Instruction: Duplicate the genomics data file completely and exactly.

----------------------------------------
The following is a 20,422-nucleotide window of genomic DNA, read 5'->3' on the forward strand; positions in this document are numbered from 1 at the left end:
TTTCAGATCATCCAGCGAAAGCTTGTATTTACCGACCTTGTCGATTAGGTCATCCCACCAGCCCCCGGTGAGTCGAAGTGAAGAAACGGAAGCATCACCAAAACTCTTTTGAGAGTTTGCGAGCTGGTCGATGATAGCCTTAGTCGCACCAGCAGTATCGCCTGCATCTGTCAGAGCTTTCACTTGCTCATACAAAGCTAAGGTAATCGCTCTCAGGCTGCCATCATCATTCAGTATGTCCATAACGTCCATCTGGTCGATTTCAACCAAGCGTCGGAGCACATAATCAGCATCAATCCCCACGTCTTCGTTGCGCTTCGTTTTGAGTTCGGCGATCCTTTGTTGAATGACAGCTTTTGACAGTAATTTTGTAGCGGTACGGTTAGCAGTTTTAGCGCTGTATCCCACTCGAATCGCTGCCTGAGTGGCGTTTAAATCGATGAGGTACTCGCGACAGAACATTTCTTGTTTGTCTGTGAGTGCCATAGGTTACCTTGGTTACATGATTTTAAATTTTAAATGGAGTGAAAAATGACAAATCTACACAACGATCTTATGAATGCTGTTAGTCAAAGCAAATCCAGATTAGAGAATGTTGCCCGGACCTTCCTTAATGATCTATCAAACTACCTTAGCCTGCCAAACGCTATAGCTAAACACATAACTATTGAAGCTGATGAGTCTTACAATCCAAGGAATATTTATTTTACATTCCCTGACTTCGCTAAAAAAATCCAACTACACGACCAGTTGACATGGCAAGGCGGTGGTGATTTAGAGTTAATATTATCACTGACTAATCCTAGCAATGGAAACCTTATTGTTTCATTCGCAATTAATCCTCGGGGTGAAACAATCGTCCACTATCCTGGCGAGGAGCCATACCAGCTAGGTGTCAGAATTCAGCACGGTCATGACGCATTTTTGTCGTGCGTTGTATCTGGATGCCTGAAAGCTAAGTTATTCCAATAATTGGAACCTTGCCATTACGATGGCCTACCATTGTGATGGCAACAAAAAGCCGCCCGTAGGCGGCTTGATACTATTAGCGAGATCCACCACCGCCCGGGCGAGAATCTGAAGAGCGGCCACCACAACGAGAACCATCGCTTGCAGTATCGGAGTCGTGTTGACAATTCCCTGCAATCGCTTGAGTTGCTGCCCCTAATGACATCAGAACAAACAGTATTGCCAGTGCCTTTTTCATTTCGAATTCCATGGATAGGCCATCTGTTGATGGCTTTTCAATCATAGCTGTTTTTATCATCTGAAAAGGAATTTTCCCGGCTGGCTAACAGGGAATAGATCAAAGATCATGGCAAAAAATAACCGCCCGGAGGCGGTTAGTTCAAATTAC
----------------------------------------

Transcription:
The following is a 20,422-nucleotide window of genomic DNA, read 5'->3' on the forward strand; positions in this document are numbered from 1 at the left end:
TTTCAGATCATCCAGCGAAAGCTTGTATTTACCGACCTTGTCGATTAGGTCATCCCACCAGCCCCCGGTGAGTCGAAGTGAAGAAACGGAAGCATCACCAAAACTCTTTTGAGAGTTTGCGAGCTGGTCGATGATAGCCTTAGTCGCACCAGCAGTATCGCCTGCATCTGTCAGAGCTTTCACTTGCTCATACAAAGCTAAGGTAATCGCTCTCAGGCTGCCATCATCATTCAGTATGTCCATAACGTCCATCTGGTCGATTTCAACCAAGCGTCGGAGCACATAATCAGCATCAATCCCCACGTCTTCGTTGCGCTTCGTTTTGAGTTCGGCGATCCTTTGTTGAATGACAGCTTTTGACAGTAATTTTGTAGCGGTACGGTTAGCAGTTTTAGCGCTGTATCCCACTCGAATCGCTGCCTGAGTGGCGTTTAAATCGATGAGGTACTCGCGACAGAACATTTCTTGTTTGTCTGTGAGTGCCATAGGTTACCTTGGTTACATGATTTTAAATTTTAAATGGAGTGAAAAATGACAAATCTACACAACGATCTTATGAATGCTGTTAGTCAAAGCAAATCCAGATTAGAGAATGTTGCCCGGACCTTCCTTAATGATCTATCAAACTACCTTAGCCTGCCAAACGCTATAGCTAAACACATAACTATTGAAGCTGATGAGTCTTACAATCCAAGGAATATTTATTTTACATTCCCTGACTTCGCTAAAAAAATCCAACTACACGACCAGTTGACATGGCAAGGCGGTGGTGATTTAGAGTTAATATTATCACTGACTAATCCTAGCAATGGAAACCTTATTGTTTCATTCGCAATTAATCCTCGGGGTGAAACAATCGTCCACTATCCTGGCGAGGAGCCATACCAGCTAGGTGTCAGAATTCAGCACGGTCATGACGCATTTTTGTCGTGCGTTGTATCTGGATGCCTGAAAGCTAAGTTATTCCAATAATTGGAACCTTGCCATTACGATGGCCTACCATTGTGATGGCAACAAAAAGCCGCCCGTAGGCGGCTTGATACTATTAGCGAGATCCACCACCGCCCGGGCGAGAATCTGAAGAGCGGCCACCACAACGAGAACCATCGCTTGCAGTATCGGAGTCGTGTTGACAATTCCCTGCAATCGCTTGAGTTGCTGCCCCTAATGACATCAGAACAAACAGTATTGCCAGTGCCTTTTTCATTTCGAATTCCATGGATAGGCCATCTGTTGATGGCTTTTCAATCATAGCTGTTTTTATCATCTGAAAAGGAATTTTCCCGGCTGGCTAACAGGGAATAGATCAAAGATCATGGCAAAAAATAACCGCCCGGAGGCGGTTAGTTCAAATTAC